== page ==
By the Blouin News Business staff

Will Iceland become a trans-Arctic flight hub?

by in Europe.

Arctic ice sheets seen from above. Getty Images

Arctic ice sheets seen from above. Getty Images

Iceland is looking to position itself as an indispensable Arctic nation, in particular as a hub for the growing number of cross-polar cargo flights. Every year, 15,000 flights cross the polar region as they travel between Asia and North America, and that number is expected to increase by 17% next year. “No cross-polar flights have yet begun from Iceland, but I think it’s just a matter of time before flights begin from Keflavík across the Pole, because it shortens the route considerably to China, Korea and Japan,” said Ásgeir Pálsson, director of the air navigation services division at Icelandic airport operator Isavia, at the Arctic Circle conference held over the weekend in Reykjavik.

The cross-polar route can be up to three hours shorter than the conventional route around the Northern Hemisphere. Therefore, Ásgeir expects the new route to result in substantial fuel savings and decreased emissions, while increasing efficiency and income for Iceland.

In the future, Ásgeir predicts thar cargo planes will be unmanned. “Those kinds of flights are easiest to do over the Pole ― long-range flights in well- organized air space, where not much is underneath, dense population or anything like that.” He added that the technology already exists, and that “Iceland could play a role by having such planes come into Keflavík straight from Asia; then the goods could be distributed from there, either by cargo flight or by a combined passenger/cargo flight.”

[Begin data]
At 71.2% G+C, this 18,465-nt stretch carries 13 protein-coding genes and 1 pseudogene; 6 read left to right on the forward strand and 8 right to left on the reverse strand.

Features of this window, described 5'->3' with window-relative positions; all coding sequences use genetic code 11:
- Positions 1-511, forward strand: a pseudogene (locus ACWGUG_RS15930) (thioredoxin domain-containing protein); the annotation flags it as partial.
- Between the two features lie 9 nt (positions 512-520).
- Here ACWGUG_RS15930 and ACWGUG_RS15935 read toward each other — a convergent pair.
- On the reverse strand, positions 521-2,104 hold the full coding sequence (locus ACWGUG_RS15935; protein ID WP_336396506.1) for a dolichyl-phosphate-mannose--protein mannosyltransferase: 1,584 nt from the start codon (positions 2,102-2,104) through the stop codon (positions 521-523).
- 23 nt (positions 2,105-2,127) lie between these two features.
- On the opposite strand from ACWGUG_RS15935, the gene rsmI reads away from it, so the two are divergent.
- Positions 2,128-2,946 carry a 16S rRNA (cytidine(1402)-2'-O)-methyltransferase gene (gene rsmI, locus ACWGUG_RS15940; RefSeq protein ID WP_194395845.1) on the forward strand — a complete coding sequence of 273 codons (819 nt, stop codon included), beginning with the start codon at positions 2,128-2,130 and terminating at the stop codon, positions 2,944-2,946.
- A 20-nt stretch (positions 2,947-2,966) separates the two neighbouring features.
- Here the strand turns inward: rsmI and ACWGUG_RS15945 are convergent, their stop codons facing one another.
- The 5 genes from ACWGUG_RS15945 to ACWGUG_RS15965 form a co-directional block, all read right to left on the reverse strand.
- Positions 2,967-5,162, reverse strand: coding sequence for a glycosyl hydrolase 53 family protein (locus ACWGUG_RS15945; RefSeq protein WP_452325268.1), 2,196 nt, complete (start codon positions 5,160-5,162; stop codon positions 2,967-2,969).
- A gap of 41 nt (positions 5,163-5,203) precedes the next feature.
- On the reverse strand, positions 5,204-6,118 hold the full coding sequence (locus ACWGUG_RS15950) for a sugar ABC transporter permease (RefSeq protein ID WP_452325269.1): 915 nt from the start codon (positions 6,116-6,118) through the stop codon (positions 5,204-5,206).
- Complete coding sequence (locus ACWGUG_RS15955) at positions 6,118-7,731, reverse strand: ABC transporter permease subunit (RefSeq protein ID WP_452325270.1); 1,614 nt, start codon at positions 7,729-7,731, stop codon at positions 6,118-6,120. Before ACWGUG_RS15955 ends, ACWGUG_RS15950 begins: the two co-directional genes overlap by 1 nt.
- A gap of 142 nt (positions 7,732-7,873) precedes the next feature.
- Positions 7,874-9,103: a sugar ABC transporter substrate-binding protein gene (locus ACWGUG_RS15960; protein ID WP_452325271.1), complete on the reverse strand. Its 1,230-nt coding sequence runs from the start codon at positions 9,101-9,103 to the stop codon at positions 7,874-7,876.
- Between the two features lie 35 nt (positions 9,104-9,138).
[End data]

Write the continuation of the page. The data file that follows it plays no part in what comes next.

That idea is no longer far-fetched. Last week, in fact, for the first time ever a 10-meter wide pilotless plane (controlled by civilian professionals on the ground) flew alongside a commercial aircraft in the U.K., in an officially-approved demonstration. According to the Statesman, aircraft manufacturers have been working on the development of unmanned planes for years but are hampered by aviation rules that ban them from flying in airspace alongside conventional aircraft. However, this successful flight could herald the introduction of unmanned cargo flights from British airports within a few years, following many more trials. And Iceland could be next.

Furthermore, eventually scaling up these unmanned cross-polar cargo flights would have two other advantages. Most importantly, if things go wrong, there wouldn’t be any lives on the aircraft placed in jeopardy. As a bonus, without having to provide room for people, the planes could be packed entirely with cargo, increasing their carrying capacities.

As the Arctic warms and becomes more open to shipping of all kinds, there exist first-mover advantages. But even if Iceland succeeds in making itself a cross-polar cargo hub, sooner or later it will have plenty of competition.